Dec. 16, 2004

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Contact: Todd Cohen, University Relations, (785) 864-8858; or Professor Charles Eldredge, History of Art, (785) 864-4713.

KU names nationally known Salina Art Center director to lead KU art museum

LAWRENCE -- A national expert in the visual arts with deep roots in Kansas and at the University of Kansas has been named the new director of KU’s Spencer Museum of Art, Provost and Executive Vice Chancellor David Shulenburger announced today.

Saralyn Reece Hardy, director of the Salina Art Center and former director of museums and visual arts at the National Endowment for the Arts in Washington, D.C., will begin her new position March 14, 2005. She will succeed interim director Fred Pawlicki.

" There is a remarkable degree of unanimity and enthusiasm among members of the university community about Saralyn Hardy’s appointment,” Shulenburger said. “The Spencer is one of the nation’s finest university museums; Saralyn’s tenure at the National Endowment for the Arts makes me confident that she will advance the Spencer’s reputation and will ensure that the riches of our museum will become better known across the state and world.”

It is a homecoming for Hardy, who earned a bachelor’s degree in integrated arts in 1976 and a master’s degree in American studies in 1994 at KU, and who worked as a project coordinator at the Spencer from 1977 to 1979. The Reece family also has a long relationship with KU dating back to her grandmother Nelle Taylor Dyatt, who graduated in 1909 with the first class of KU nursing students, and includes her parents, her husband, three sisters and three sons.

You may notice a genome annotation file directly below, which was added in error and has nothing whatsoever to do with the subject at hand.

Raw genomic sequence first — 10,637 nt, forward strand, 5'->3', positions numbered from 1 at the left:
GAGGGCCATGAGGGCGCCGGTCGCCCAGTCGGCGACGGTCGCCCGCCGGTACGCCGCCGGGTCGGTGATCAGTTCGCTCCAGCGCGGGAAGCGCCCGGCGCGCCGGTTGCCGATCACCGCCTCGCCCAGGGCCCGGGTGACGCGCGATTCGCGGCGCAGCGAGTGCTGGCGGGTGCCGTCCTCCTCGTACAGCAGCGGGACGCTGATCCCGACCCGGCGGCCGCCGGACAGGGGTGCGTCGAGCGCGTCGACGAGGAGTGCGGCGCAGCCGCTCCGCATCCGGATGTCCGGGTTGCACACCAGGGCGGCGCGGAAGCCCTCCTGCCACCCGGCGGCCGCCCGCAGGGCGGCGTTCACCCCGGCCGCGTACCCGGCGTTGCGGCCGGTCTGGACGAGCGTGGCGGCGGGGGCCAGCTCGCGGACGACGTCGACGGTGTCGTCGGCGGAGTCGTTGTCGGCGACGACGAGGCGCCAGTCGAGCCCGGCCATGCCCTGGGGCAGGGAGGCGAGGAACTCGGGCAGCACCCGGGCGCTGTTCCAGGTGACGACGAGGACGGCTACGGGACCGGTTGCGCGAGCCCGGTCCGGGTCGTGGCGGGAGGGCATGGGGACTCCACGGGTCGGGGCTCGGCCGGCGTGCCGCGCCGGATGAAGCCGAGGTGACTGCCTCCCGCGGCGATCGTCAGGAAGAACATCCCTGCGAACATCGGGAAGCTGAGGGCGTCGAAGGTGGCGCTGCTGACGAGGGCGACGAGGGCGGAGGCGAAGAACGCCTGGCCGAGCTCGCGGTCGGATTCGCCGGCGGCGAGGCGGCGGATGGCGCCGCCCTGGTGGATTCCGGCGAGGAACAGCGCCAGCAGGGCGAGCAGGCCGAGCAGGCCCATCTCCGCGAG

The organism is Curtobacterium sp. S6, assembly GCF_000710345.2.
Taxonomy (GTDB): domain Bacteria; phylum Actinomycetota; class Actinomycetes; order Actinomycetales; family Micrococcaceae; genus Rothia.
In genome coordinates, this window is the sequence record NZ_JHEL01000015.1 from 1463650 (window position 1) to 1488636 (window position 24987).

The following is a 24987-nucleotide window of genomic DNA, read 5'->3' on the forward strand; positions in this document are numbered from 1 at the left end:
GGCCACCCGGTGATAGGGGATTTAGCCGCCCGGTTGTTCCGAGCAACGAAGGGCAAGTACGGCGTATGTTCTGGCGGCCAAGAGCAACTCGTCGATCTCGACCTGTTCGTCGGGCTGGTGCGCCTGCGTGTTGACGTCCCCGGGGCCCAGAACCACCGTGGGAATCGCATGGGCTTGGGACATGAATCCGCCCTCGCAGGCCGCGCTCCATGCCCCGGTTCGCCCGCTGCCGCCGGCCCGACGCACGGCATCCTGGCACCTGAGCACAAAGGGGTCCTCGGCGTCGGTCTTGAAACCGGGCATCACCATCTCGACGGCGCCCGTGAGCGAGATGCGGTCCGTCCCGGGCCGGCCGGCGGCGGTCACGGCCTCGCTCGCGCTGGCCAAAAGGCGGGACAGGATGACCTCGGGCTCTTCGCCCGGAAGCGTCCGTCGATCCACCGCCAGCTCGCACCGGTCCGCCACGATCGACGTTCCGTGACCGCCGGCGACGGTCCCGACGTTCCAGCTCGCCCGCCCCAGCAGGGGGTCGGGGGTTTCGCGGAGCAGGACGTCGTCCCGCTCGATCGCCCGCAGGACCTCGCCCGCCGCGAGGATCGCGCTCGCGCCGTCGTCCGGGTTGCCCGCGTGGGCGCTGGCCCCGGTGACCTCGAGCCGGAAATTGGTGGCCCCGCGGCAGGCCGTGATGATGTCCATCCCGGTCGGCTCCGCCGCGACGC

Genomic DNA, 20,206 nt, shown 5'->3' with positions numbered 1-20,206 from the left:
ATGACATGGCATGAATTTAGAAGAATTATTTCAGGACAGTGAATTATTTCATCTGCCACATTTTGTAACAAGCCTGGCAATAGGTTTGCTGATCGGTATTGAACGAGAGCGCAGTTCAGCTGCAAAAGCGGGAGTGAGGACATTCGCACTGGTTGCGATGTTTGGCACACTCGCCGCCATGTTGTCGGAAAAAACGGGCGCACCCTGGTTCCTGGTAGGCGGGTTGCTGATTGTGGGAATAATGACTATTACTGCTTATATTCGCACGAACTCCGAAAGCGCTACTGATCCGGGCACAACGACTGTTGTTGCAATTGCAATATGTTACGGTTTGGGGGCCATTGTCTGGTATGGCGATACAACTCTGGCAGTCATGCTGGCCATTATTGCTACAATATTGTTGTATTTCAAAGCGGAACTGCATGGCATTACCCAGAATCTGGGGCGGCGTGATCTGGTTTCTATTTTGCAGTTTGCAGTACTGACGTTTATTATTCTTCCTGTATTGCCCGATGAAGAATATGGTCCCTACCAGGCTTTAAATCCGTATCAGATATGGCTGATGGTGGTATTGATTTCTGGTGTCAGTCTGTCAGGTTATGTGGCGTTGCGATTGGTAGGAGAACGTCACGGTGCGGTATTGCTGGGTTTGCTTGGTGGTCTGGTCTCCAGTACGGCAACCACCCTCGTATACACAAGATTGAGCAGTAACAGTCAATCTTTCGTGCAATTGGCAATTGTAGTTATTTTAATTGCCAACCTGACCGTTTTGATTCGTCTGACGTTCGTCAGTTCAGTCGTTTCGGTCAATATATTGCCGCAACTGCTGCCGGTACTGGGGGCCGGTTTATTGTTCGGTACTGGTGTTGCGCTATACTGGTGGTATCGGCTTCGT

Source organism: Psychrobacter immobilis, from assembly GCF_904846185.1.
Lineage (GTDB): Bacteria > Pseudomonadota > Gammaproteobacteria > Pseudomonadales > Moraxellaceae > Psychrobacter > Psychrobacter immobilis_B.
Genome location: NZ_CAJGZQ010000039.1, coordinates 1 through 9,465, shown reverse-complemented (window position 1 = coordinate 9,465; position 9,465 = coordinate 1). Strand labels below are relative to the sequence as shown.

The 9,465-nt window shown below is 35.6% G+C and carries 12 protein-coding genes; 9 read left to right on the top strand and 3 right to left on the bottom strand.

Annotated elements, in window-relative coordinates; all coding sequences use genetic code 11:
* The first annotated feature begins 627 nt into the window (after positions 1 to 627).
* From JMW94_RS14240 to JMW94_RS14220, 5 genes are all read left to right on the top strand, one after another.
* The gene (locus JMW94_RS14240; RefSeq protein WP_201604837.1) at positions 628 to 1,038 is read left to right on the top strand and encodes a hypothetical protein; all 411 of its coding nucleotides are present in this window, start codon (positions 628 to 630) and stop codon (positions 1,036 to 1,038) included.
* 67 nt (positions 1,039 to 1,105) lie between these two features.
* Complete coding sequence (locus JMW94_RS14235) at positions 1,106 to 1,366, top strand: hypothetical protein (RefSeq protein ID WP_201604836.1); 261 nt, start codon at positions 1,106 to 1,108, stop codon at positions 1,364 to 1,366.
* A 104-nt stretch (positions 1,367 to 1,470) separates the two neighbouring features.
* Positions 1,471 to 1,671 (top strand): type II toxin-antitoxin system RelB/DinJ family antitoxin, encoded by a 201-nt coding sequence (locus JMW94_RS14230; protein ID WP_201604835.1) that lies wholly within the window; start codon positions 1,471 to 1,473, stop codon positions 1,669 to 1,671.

" I look forward to being part of the university and the Spencer Museum of Art,” Hardy said. “Engagement with art and artists transforms individuals, communities and societies. I believe this museum and its collections can be a creative connective force across this campus and among diverse disciplines. I am eager to collaborate with the extraordinary ensemble of scholars resident on this campus."

Except for the three-year appointment at the NEA from 1999 to 2002, Hardy has led the nationally known Salina Art Center since 1986, overseeing the growth of the center from a small community gallery to a contemporary art center with a national and international exhibition schedule, an education program, a youth art interactive area and a film program. The center, which attracts more than 40,000 visitors annually, captured attention earlier this year for receiving a major initiative grant from the Andy Warhol Foundation as well as a donated warehouse to be an artist live/work space and an alternative education facility. Under her leadership, the center also has expanded its facilities and established an endowment.